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Nephrol Dial Transplant. 2008 Jul;23(7):2179-91. doi: 10.1093/ndt/gfn085. Epub 2008 Mar 14.

Advanced glycation end-products induce cell cycle arrest and hypertrophy in podocytes.

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Klinik für Innere Medizin III, Friedrich-Schiller-University, Jena, Germany.



Podocyte injury with loss of cells into the urine seems to be an early factor in diabetic nephropathy. Advanced glycation end-products (AGEs) are important mediators of structural and functional renal abnormalities in diabetic nephropathy. We and others have previously described that mice with a deletion in the gene for the cell cycle regulatory p27(Kip1) are protected from some features of diabetic nephropathy.


The present study investigates a potential influence of AGE-modified bovine serum albumin (AGE-BSA) on podocyte growth and p27(Kip1) expression in culture. The p27(Kip1) expression was measured by western blots and real-time PCR. Cell cycle analysis, cell hypertrophy, proliferation and various markers of apoptosis and necrosis were assessed. The p27(Kip) expression was inhibited by siRNA or was overexpressed in podocytes with an inducible expression system.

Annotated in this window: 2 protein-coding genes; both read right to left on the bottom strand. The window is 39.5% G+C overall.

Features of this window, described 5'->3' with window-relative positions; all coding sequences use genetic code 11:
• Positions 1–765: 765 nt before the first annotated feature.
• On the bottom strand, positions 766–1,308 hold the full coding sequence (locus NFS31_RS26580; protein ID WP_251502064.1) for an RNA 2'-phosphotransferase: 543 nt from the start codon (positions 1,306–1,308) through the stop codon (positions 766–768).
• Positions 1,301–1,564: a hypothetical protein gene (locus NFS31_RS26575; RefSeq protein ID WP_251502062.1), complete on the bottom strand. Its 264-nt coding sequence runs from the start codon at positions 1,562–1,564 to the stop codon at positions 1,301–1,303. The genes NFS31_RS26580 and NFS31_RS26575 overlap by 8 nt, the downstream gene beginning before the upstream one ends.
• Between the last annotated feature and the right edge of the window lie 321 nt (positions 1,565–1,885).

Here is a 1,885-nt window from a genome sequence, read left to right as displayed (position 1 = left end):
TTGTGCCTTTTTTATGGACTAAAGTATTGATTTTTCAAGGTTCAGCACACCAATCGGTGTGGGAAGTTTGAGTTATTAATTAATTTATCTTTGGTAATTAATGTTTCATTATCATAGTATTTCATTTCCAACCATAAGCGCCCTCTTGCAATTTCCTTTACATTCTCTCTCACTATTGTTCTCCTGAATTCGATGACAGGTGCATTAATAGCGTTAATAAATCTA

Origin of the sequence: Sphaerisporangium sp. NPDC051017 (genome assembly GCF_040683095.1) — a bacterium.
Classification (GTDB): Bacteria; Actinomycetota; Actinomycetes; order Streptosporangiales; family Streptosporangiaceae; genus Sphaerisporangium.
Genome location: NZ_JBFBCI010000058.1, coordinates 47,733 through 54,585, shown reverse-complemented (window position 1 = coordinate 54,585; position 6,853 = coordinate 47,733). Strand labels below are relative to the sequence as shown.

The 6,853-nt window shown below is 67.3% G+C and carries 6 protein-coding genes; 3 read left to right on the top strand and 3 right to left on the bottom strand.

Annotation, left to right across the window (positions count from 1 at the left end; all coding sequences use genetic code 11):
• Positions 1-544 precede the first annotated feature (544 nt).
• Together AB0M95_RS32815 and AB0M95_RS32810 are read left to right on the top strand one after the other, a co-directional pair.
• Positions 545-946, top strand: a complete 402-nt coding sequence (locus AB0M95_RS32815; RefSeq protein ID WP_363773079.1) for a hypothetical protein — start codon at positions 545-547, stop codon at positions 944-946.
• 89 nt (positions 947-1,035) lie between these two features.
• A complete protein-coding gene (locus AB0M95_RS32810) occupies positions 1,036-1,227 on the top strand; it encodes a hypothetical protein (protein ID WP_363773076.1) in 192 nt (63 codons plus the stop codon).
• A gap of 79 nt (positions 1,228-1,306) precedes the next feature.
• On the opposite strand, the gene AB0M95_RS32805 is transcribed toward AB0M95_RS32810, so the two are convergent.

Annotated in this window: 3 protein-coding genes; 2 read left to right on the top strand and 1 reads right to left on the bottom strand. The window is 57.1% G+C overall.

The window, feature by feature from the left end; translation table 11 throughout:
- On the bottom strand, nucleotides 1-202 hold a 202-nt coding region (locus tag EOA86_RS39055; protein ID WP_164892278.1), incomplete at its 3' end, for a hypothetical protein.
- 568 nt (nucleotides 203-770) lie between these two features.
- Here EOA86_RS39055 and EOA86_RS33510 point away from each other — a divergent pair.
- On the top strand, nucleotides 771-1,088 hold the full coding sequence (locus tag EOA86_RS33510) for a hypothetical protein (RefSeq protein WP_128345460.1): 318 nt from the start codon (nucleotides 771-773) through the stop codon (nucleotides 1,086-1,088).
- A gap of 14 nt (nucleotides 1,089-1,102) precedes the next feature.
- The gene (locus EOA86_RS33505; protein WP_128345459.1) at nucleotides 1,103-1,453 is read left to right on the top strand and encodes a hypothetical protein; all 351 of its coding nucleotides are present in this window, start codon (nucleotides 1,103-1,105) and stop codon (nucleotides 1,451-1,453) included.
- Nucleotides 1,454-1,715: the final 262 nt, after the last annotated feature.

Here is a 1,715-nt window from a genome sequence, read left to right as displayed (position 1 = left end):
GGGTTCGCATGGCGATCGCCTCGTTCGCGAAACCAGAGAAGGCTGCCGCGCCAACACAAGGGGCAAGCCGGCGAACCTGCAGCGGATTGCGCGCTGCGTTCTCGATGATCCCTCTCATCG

AGE-BSA was actively taken up into the cell as determined by immunohistochemistry, western blots and HPLC. Incubation with AGE-BSA induced in differentiated podocytes, but not in tubular cells, p27(Kip1) mRNA and protein expression. This induction was associated with cell cycle arrest of podocytes, cell hypertrophy (as measured by increases in cell size and protein/cell number ratios) and an increase in necrotic, but not apoptotic cells. Inhibition of p27(Kip1) expression with siRNA halted the AGE-BSA-mediated cell cycle arrest and hypertrophy, but did not interfere with AGE uptake into podocytes. In contrast, overexpression of p27(Kip1) using an inducible expression system stimulated hypertrophy and cell cycle arrest of podocytes.


Our data demonstrate that AGE-BSA-induced hypertrophy and damage of cultured podocytes occurs by a mechanism involving p27(Kip1). This effect can contribute to the loss of podocytes in diabetic nephropathy.

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